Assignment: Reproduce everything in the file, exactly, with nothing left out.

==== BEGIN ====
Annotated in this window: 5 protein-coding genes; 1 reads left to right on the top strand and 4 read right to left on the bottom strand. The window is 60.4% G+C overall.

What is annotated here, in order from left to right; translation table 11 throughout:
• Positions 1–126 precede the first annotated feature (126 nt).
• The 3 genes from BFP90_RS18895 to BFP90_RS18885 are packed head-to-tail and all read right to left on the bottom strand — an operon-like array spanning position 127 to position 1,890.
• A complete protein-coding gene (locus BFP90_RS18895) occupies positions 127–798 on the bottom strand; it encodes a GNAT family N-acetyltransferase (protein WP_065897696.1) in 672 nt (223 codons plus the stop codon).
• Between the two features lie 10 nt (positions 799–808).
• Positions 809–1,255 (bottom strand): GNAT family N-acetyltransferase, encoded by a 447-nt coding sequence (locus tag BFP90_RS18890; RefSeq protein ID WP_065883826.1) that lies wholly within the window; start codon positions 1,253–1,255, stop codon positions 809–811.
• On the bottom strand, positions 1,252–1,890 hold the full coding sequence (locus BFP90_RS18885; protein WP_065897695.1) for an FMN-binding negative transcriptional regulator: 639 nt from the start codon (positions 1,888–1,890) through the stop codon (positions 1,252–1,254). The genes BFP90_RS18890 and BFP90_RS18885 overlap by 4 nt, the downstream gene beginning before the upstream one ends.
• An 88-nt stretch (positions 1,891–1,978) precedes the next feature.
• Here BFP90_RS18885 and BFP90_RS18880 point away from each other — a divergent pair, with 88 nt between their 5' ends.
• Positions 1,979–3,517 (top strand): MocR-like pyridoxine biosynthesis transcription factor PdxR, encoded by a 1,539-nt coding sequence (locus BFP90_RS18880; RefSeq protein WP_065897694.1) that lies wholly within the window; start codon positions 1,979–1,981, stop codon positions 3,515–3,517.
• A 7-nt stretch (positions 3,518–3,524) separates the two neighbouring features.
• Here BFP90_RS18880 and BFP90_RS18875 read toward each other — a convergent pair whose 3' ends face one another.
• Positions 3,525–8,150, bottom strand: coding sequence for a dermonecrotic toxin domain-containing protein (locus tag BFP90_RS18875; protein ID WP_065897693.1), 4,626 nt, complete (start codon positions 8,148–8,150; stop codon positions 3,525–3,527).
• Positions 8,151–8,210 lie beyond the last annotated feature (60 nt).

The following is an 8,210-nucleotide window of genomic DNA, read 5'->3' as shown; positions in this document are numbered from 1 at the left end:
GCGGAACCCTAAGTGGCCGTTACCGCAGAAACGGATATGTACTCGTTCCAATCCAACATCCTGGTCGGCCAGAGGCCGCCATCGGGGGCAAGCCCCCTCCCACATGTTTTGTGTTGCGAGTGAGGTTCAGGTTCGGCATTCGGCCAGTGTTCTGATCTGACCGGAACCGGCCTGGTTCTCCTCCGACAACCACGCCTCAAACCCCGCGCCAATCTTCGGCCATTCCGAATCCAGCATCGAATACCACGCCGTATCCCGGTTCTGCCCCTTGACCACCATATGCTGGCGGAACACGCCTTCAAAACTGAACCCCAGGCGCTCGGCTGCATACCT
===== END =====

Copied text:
Annotated in this window: 5 protein-coding genes; 1 reads left to right on the top strand and 4 read right to left on the bottom strand. The window is 60.4% G+C overall.

What is annotated here, in order from left to right; translation table 11 throughout:
• Positions 1–126 precede the first annotated feature (126 nt).
• The 3 genes from BFP90_RS18895 to BFP90_RS18885 are packed head-to-tail and all read right to left on the bottom strand — an operon-like array spanning position 127 to position 1,890.
• A complete protein-coding gene (locus BFP90_RS18895) occupies positions 127–798 on the bottom strand; it encodes a GNAT family N-acetyltransferase (protein WP_065897696.1) in 672 nt (223 codons plus the stop codon).
• Between the two features lie 10 nt (positions 799–808).
• Positions 809–1,255 (bottom strand): GNAT family N-acetyltransferase, encoded by a 447-nt coding sequence (locus tag BFP90_RS18890; RefSeq protein ID WP_065883826.1) that lies wholly within the window; start codon positions 1,253–1,255, stop codon positions 809–811.
• On the bottom strand, positions 1,252–1,890 hold the full coding sequence (locus BFP90_RS18885; protein WP_065897695.1) for an FMN-binding negative transcriptional regulator: 639 nt from the start codon (positions 1,888–1,890) through the stop codon (positions 1,252–1,254). The genes BFP90_RS18890 and BFP90_RS18885 overlap by 4 nt, the downstream gene beginning before the upstream one ends.
• An 88-nt stretch (positions 1,891–1,978) precedes the next feature.
• Here BFP90_RS18885 and BFP90_RS18880 point away from each other — a divergent pair, with 88 nt between their 5' ends.
• Positions 1,979–3,517 (top strand): MocR-like pyridoxine biosynthesis transcription factor PdxR, encoded by a 1,539-nt coding sequence (locus BFP90_RS18880; RefSeq protein WP_065897694.1) that lies wholly within the window; start codon positions 1,979–1,981, stop codon positions 3,515–3,517.
• A 7-nt stretch (positions 3,518–3,524) separates the two neighbouring features.
• Here BFP90_RS18880 and BFP90_RS18875 read toward each other — a convergent pair whose 3' ends face one another.
• Positions 3,525–8,150, bottom strand: coding sequence for a dermonecrotic toxin domain-containing protein (locus tag BFP90_RS18875; protein ID WP_065897693.1), 4,626 nt, complete (start codon positions 8,148–8,150; stop codon positions 3,525–3,527).
• Positions 8,151–8,210 lie beyond the last annotated feature (60 nt).

The following is an 8,210-nucleotide window of genomic DNA, read 5'->3' as shown; positions in this document are numbered from 1 at the left end:
GCGGAACCCTAAGTGGCCGTTACCGCAGAAACGGATATGTACTCGTTCCAATCCAACATCCTGGTCGGCCAGAGGCCGCCATCGGGGGCAAGCCCCCTCCCACATGTTTTGTGTTGCGAGTGAGGTTCAGGTTCGGCATTCGGCCAGTGTTCTGATCTGACCGGAACCGGCCTGGTTCTCCTCCGACAACCACGCCTCAAACCCCGCGCCAATCTTCGGCCATTCCGAATCCAGCATCGAATACCACGCCGTATCCCGGTTCTGCCCCTTGACCACCATATGCTGGCGGAACACGCCTTCAAAACTGAACCCCAGGCGCTCGGCTGCATACCT